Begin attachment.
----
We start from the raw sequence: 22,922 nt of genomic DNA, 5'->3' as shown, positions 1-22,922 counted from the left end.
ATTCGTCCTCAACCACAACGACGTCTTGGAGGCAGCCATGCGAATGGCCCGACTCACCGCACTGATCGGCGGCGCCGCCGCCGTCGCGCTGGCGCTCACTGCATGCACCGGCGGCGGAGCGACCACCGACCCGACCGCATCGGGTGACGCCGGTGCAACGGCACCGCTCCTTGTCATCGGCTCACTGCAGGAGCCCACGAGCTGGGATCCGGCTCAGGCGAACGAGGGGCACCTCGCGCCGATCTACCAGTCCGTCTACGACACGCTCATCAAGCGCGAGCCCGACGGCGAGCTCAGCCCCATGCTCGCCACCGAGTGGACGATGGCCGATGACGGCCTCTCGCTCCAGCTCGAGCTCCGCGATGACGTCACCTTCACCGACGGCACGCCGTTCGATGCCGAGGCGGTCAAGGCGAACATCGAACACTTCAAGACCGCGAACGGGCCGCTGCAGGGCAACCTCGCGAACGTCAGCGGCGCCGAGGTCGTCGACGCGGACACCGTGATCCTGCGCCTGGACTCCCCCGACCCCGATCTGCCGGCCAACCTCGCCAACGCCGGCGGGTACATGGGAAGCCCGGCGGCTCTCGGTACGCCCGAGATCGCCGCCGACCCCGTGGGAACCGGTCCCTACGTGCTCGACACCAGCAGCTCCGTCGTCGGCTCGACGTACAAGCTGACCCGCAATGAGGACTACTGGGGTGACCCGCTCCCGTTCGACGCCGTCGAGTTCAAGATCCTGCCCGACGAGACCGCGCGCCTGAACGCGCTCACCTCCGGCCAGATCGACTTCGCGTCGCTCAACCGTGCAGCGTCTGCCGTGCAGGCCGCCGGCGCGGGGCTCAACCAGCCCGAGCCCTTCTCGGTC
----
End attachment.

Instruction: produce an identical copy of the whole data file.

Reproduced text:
We start from the raw sequence: 22,922 nt of genomic DNA, 5'->3' as shown, positions 1-22,922 counted from the left end.
ATTCGTCCTCAACCACAACGACGTCTTGGAGGCAGCCATGCGAATGGCCCGACTCACCGCACTGATCGGCGGCGCCGCCGCCGTCGCGCTGGCGCTCACTGCATGCACCGGCGGCGGAGCGACCACCGACCCGACCGCATCGGGTGACGCCGGTGCAACGGCACCGCTCCTTGTCATCGGCTCACTGCAGGAGCCCACGAGCTGGGATCCGGCTCAGGCGAACGAGGGGCACCTCGCGCCGATCTACCAGTCCGTCTACGACACGCTCATCAAGCGCGAGCCCGACGGCGAGCTCAGCCCCATGCTCGCCACCGAGTGGACGATGGCCGATGACGGCCTCTCGCTCCAGCTCGAGCTCCGCGATGACGTCACCTTCACCGACGGCACGCCGTTCGATGCCGAGGCGGTCAAGGCGAACATCGAACACTTCAAGACCGCGAACGGGCCGCTGCAGGGCAACCTCGCGAACGTCAGCGGCGCCGAGGTCGTCGACGCGGACACCGTGATCCTGCGCCTGGACTCCCCCGACCCCGATCTGCCGGCCAACCTCGCCAACGCCGGCGGGTACATGGGAAGCCCGGCGGCTCTCGGTACGCCCGAGATCGCCGCCGACCCCGTGGGAACCGGTCCCTACGTGCTCGACACCAGCAGCTCCGTCGTCGGCTCGACGTACAAGCTGACCCGCAATGAGGACTACTGGGGTGACCCGCTCCCGTTCGACGCCGTCGAGTTCAAGATCCTGCCCGACGAGACCGCGCGCCTGAACGCGCTCACCTCCGGCCAGATCGACTTCGCGTCGCTCAACCGTGCAGCGTCTGCCGTGCAGGCCGCCGGCGCGGGGCTCAACCAGCCCGAGCCCTTCTCGGTC